Grae's Rating:


Just jump already.

Yep, there's a man on a ledge in it. The filmmakers keep trying desperately to make this movie more complicated than that, but really, it's just Sam Worthington looking downward and trying not to lose his balance while some other mildly interesting stuff happens. Movies like this make me wonder why, in this age of nothing new under the sun, some movies manage to work, and others end up like lonely old discounted bakery bread. I think in this case, the movie is unremarkable because it's working too hard at making you believe its far-fetched sleight of hand.

The only good news for the viewer is that they (perhaps like screenwriter Pablo F. Fenjves) don't have any idea what cop-turned-convict Nick Cassidy (Worthington) is really up to for most of the film. Pieces of the ill-fitting puzzle are revealed as the movie goes on, keeping everyone guessing. We know pretty early on that Cassidy isn't interested in jumping, and his brother Joey (Jamie Bell) and his saucy Latina girlfriend Angie (Genesis Rodriguez) are causing mischief nearby. But since the Hitchcockian tension rule of letting the audience in on the plan isn't being used, the movie has to rely on tired near-misses during the film and lame-brained chases in the last 15 minutes to keep things snappy. Even as the elaborate plan becomes clearer, it feels like too little too late.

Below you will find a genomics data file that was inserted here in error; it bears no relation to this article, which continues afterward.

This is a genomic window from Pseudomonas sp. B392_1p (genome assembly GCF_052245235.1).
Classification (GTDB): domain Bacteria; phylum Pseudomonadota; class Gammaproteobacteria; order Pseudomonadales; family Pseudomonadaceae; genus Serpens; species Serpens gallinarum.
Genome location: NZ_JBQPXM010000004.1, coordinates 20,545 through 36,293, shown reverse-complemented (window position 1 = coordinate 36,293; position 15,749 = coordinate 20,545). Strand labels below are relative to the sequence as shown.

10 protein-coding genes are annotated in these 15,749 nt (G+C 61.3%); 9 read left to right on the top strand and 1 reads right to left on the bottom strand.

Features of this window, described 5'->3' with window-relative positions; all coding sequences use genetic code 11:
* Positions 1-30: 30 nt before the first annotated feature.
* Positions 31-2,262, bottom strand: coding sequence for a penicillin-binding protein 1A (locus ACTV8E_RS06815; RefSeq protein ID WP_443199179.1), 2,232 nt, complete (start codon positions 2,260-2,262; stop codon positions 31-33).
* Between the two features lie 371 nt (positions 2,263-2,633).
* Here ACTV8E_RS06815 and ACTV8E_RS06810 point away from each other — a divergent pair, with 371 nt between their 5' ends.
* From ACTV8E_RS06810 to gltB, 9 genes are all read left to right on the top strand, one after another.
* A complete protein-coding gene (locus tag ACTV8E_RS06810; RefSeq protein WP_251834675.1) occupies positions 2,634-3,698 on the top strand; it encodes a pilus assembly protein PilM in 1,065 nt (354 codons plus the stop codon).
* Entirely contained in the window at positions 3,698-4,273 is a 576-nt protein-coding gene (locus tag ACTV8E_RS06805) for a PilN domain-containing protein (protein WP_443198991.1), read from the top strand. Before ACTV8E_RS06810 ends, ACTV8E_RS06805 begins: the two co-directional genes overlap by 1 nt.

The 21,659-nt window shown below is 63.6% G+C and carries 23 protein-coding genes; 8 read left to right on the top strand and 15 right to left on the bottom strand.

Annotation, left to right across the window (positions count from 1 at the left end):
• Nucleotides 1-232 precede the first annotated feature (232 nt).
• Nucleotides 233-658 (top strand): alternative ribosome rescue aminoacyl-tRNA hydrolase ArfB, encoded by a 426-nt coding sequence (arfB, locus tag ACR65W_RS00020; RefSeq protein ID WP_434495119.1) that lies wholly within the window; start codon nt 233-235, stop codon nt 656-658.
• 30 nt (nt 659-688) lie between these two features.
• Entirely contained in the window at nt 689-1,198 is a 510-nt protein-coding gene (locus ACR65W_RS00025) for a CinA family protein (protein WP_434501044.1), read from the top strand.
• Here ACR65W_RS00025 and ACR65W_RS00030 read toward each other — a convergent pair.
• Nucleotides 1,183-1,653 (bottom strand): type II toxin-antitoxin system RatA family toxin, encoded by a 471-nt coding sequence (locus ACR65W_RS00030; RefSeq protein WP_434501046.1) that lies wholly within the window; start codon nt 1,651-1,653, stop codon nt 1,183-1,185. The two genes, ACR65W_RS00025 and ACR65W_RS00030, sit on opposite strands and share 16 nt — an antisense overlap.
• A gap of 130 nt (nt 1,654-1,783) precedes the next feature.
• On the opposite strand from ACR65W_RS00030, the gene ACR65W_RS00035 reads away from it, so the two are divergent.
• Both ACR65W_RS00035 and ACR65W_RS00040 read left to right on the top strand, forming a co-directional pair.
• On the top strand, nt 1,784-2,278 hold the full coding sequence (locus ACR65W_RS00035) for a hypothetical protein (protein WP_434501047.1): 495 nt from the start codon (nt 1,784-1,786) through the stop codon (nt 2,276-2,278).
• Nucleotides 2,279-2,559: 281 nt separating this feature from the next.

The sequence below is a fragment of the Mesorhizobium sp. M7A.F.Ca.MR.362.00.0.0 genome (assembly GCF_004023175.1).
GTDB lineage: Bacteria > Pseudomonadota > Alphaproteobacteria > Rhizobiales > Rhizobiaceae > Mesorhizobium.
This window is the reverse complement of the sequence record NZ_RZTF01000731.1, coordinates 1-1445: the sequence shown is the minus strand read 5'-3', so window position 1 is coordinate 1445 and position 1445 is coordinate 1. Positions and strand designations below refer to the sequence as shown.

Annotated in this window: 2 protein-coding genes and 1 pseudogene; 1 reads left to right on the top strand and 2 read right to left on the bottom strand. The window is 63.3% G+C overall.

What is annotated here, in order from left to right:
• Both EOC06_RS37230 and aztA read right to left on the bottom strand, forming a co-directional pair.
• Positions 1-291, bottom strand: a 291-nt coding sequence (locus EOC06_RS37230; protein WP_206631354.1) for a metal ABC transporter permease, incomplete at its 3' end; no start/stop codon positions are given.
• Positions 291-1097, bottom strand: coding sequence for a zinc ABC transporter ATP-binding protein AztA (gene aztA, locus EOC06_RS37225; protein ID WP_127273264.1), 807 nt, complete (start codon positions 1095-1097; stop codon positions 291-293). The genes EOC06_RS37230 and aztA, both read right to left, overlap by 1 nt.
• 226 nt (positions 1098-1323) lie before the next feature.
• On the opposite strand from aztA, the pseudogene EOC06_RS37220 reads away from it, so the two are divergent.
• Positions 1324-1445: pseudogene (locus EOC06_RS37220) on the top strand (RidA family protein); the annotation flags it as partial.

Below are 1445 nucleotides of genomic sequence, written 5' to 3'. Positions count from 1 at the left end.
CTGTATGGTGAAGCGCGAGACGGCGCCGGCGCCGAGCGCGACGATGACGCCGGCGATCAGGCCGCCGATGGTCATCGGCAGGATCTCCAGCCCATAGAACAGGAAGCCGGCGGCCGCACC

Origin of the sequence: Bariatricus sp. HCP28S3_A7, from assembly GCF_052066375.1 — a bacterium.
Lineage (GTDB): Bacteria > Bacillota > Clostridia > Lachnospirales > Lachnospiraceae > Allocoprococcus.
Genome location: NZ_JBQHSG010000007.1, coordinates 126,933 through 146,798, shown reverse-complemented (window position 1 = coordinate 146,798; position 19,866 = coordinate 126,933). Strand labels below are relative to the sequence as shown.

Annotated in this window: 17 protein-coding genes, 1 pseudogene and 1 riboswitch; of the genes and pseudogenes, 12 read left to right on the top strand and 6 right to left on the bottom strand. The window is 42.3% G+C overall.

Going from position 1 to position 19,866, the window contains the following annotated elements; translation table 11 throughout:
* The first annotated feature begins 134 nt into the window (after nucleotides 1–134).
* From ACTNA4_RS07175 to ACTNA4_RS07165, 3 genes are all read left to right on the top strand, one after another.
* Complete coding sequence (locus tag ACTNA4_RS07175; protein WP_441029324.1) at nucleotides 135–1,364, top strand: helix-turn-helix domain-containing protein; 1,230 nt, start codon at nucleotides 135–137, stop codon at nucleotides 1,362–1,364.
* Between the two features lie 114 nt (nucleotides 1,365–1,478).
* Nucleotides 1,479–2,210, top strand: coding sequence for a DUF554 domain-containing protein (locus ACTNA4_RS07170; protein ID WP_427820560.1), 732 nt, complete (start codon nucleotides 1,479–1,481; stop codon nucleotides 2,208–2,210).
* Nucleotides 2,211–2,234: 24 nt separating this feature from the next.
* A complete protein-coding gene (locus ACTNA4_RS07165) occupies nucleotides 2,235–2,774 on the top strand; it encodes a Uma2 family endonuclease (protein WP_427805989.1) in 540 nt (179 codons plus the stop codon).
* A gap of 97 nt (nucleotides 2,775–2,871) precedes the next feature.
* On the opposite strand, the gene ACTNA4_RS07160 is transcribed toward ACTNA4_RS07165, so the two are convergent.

Another strike: this movie has less chemistry in it than my second grade science class. While Sam Worthington wrestles with his American accent, Elizabeth Banks is stuck walking to and from the window, pretending to be a hungover outcast. The two of them almost feel like they're in different movies and were just edited together. It runs in the family--I had trouble figuring out Bell and Rodriguez's relationship for more than half of the film. Were they together or just friends? There's not nearly enough Ed Harris storming around his penthouse to make me feel like there's a real villain in this, either.

As the curtain is pulled back and the time comes for different characters to be exposed for what they really are, it produces more yawns than gasps. A movie like this needs to feel like a steep roller coaster that makes your stomach drop when it finally plummets towards its conclusion, but instead, it just registers like the annoying part in the middle with the little hills that feels like a waste of time.


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